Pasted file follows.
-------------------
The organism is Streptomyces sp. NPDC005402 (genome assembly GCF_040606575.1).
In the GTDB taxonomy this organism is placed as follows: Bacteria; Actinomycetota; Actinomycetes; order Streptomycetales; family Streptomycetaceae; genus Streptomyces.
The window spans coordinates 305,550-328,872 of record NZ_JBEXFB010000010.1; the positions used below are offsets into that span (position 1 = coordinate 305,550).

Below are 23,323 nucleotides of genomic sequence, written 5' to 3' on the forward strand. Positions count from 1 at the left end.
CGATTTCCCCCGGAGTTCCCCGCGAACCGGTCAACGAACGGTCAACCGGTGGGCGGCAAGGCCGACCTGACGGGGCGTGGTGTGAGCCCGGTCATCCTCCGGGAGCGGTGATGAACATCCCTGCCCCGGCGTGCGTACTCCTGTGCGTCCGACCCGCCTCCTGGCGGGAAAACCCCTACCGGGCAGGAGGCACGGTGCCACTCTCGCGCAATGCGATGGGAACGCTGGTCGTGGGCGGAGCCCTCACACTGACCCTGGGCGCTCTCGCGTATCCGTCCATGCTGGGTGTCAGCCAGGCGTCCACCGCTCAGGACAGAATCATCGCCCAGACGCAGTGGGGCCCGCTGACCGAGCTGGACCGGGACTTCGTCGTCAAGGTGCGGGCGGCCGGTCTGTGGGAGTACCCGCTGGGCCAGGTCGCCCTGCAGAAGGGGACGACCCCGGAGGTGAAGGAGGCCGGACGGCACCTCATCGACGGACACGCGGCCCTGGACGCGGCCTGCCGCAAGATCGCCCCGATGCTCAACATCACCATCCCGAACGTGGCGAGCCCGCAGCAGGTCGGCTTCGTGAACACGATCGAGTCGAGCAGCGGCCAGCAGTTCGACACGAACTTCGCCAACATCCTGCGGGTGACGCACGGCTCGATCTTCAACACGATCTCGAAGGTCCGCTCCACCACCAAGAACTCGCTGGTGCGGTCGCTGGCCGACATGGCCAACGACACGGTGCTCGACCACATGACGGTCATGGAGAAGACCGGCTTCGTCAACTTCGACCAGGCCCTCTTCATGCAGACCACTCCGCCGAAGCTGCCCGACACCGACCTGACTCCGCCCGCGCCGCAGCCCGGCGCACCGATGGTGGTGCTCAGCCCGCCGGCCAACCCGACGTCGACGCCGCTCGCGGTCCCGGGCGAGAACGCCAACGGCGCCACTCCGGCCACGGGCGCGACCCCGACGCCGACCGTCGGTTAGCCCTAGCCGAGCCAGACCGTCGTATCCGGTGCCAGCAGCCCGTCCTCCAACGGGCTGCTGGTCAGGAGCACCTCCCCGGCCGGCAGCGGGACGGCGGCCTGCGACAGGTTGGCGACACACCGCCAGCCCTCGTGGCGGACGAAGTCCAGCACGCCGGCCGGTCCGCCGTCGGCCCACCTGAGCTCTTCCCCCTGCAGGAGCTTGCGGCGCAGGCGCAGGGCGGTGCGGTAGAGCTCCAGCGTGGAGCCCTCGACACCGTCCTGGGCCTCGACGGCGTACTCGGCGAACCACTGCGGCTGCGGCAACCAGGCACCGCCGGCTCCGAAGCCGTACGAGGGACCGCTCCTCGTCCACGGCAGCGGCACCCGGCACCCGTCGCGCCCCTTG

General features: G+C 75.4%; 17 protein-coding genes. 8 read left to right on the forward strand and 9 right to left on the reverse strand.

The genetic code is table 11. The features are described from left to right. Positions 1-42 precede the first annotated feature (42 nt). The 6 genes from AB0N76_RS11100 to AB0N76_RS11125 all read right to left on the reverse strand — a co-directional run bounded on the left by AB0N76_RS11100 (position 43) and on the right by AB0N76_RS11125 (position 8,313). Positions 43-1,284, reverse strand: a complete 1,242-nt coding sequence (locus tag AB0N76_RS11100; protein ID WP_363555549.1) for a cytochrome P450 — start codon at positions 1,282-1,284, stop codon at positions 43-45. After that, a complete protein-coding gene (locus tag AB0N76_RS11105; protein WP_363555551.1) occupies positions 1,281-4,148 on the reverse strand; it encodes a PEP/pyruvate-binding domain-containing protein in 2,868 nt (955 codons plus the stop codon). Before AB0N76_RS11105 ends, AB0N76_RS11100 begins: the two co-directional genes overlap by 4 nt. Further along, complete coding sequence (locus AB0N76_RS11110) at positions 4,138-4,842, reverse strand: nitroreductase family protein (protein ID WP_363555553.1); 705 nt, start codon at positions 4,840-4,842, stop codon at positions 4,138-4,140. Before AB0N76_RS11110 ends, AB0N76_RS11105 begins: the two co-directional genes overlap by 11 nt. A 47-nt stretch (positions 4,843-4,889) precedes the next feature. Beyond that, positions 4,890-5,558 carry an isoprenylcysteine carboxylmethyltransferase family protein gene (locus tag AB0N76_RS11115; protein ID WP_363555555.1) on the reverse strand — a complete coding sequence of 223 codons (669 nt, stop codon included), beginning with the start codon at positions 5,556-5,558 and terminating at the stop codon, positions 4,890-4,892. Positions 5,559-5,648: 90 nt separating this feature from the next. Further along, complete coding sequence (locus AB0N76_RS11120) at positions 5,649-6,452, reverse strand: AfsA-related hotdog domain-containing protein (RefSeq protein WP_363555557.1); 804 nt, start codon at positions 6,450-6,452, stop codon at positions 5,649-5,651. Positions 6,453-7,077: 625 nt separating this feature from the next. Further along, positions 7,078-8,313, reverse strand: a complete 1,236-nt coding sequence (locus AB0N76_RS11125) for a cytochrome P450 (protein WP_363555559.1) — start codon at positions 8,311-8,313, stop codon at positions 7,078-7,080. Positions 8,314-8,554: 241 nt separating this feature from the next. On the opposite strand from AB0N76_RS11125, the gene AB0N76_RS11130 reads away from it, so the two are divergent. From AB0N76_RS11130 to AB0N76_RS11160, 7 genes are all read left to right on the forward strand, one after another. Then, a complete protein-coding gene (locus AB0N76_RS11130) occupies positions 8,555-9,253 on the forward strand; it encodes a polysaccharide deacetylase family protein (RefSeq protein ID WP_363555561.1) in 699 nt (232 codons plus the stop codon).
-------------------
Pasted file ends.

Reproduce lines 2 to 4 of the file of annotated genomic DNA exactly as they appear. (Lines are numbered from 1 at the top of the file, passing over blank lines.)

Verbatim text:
In the GTDB taxonomy this organism is placed as follows: Bacteria; Actinomycetota; Actinomycetes; order Streptomycetales; family Streptomycetaceae; genus Streptomyces.
The window spans coordinates 305,550-328,872 of record NZ_JBEXFB010000010.1; the positions used below are offsets into that span (position 1 = coordinate 305,550).

Below are 23,323 nucleotides of genomic sequence, written 5' to 3' on the forward strand. Positions count from 1 at the left end.